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NRC Aerospace test helps qualify RADARSAT-2 for 2007 launch

The National Research Council Institute for Aerospace Research (NRC Aerospace) has successfully completed an acoustic qualification test on RADARSAT-2, a new remote-sensing satellite built by MacDonald Dettwiler and Associates Ltd.(MDA) under contract to the Canadian Space Agency (CSA). The test was conducted to certify that RADARSAT-2 can withstand the noise environment generated by the rocket engines during launch later this year. Conducted in February, it simulated noise generated during the first 60 seconds of launch, which is the worst structural environment that the spacecraft will experience during its mission. It took place in NRC Aerospace's reverberant acoustic chamber and was completed two days ahead of schedule.

The acoustic test complemented a sinusoidal vibration test campaign that simulated the launch rocket's excitation at the spacecraft attachment points. These tests are part of a series of assembly and testing activities presently underway at the CSA's premier space qualification centre, the David Florida Laboratory (DFL) in Ottawa, to enhance confidence in the spacecraft design and performance before it is shipped to the launch site.

"NRC has the only facility in Canada capable of performing these tests," stated Dr. David Zimcik, NRC Aerospace aeroacoustics expert. "The RADARSAT-2 test accomplished two things: it proved that the spacecraft is strong enough to withstand the loads, and it confirmed that the analytical predictions from the mathematical model of the spacecraft were accurate."

In all, four test runs were carried out: the first at low level to identify the structure's signature and ensure everything was working, a second at predicted flight level, a protoflight/qualification test at 3 decibels above flight level, and a final low level test to confirm that the structure survived the acoustic environment. The protoflight test, a 60-second blast at 143 decibels, simulated the worst random, acoustic environment the spacecraft might expect during the first minute of launch.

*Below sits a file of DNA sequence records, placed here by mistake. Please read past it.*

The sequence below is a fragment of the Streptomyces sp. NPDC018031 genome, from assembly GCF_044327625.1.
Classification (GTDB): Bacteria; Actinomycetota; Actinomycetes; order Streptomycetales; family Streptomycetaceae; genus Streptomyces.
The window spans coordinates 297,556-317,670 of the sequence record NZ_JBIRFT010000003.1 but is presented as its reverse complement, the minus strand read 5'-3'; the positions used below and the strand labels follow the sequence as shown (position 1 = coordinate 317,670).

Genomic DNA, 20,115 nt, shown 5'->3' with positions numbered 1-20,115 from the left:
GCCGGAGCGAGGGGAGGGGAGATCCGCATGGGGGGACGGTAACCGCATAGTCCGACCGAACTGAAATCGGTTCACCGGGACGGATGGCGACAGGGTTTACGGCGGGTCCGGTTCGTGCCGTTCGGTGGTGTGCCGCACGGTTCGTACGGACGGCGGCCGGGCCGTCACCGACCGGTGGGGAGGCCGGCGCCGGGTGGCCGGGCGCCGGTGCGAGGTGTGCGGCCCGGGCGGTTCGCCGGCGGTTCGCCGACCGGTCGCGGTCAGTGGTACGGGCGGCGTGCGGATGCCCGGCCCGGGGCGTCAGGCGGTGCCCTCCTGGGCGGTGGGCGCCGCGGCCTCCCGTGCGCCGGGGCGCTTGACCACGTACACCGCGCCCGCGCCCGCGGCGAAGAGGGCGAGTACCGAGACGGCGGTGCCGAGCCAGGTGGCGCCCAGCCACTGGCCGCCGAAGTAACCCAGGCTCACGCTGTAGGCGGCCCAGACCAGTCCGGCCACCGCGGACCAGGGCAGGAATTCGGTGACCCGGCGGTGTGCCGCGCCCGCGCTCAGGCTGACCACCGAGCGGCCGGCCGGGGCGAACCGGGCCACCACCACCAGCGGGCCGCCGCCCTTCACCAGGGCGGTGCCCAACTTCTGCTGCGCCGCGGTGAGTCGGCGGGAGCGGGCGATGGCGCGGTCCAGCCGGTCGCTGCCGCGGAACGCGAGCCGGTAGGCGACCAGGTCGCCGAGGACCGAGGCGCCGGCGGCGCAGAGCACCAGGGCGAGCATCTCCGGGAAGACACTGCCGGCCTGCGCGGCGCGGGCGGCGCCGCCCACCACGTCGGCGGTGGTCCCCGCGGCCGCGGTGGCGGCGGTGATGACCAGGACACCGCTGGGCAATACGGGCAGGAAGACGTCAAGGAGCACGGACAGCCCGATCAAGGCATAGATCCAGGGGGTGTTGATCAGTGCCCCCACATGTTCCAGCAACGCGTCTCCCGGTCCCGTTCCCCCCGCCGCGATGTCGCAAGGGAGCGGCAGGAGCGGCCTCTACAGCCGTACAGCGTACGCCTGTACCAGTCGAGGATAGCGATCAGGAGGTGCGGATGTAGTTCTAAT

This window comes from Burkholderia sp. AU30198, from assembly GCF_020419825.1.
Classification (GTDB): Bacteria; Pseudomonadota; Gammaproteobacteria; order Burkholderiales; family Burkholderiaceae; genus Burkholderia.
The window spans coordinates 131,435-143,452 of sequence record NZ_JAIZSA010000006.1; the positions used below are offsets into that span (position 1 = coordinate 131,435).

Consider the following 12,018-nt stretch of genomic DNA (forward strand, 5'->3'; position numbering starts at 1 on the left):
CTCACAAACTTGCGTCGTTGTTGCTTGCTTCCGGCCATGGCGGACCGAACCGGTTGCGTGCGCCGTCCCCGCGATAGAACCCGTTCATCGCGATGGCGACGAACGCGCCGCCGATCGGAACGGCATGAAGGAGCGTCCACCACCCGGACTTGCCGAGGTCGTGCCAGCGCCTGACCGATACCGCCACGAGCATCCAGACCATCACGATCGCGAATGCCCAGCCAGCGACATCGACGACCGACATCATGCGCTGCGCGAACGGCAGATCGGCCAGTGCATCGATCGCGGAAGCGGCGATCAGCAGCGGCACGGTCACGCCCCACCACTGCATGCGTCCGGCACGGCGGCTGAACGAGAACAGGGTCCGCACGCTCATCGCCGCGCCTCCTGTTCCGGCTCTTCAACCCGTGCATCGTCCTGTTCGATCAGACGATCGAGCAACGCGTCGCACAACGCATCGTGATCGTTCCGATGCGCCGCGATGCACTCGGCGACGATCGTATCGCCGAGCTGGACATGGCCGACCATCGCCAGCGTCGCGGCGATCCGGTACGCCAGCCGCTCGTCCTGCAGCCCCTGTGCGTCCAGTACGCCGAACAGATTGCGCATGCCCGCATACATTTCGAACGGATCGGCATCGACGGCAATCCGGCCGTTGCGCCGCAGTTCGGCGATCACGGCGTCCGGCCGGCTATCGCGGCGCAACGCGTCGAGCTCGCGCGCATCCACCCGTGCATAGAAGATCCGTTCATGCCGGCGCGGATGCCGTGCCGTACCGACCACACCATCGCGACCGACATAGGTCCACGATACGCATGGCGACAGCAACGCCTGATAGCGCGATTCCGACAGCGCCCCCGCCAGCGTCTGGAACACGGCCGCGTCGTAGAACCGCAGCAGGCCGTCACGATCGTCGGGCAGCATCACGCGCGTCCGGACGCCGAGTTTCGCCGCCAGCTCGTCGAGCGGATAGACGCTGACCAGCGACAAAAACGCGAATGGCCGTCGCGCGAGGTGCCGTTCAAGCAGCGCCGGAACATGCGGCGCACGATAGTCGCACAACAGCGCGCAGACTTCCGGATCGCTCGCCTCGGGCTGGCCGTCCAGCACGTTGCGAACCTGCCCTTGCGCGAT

Zimcik stated, "We had some pretty tight tolerances to achieve. If we had too little noise, we would end up under-testing; if we had too much, we might have broken the structure. With the automated control system we've developed, however, we were able to control the noise input into the chamber and match the input spectrum provided by the supplier. It's a capability unique to our facility by which we can provide a more accurate environment with less risk to the spacecraft."

RADARSAT-2 will provide the most advanced commercially available C-band radar imagery in the world. It is the first commercial radar satellite to offer multi-polarization, a capability that aids in identifying a wide variety of surface features and targets. Its primary payload is a Synthetic Aperture Radar (SAR) antenna that can capture images at spatial resolutions of 3 to 100 metres over swath widths of 10 to 500 kilometres. This capability will be invaluable for a variety of applications, including ice and coastal monitoring, land use and resource management, cartography, and disaster response. During its seven-year mission, RADARSAT-2 will orbit in the same sun-synchronous, polar orbit as its predecessor, RADARSAT-1, but offset in time, and will circle the earth 14 times a day at 798 km altitude, covering the entire globe every 24 days.

Established in 1989 and with headquarters situated in Longueuil, Quebec, the Canadian Space Agency (CSA) is responsible for coordinating all civil, space-related policies and programs related to science and technology research, industrial development, and international cooperation on behalf of the Government of Canada. The CSA directs its resources and activities through four key thrusts: Earth Observation, Space Science and Exploration, Satellite Communications, and Space Awareness and Learning. With the overall responsibility for advancing Canada's space policy and programs, it leverages international cooperation to champion world-class scientific research and industrial development for the benefit of humanity.

The National Research Council (NRC) Institute for Aerospace Research is Canada's national aerospace laboratory, undertaking and promoting research and technology development in support of the Canadian aerospace community in matters affecting the design, manufacture, performance, use and safety of aerospace vehicles. Recognized globally for research and innovation, NRC is a leader in the development of an innovative, knowledge-based economy for Canada through science and technology.

Press release issued by NRC Aerospace on May 24, 2007


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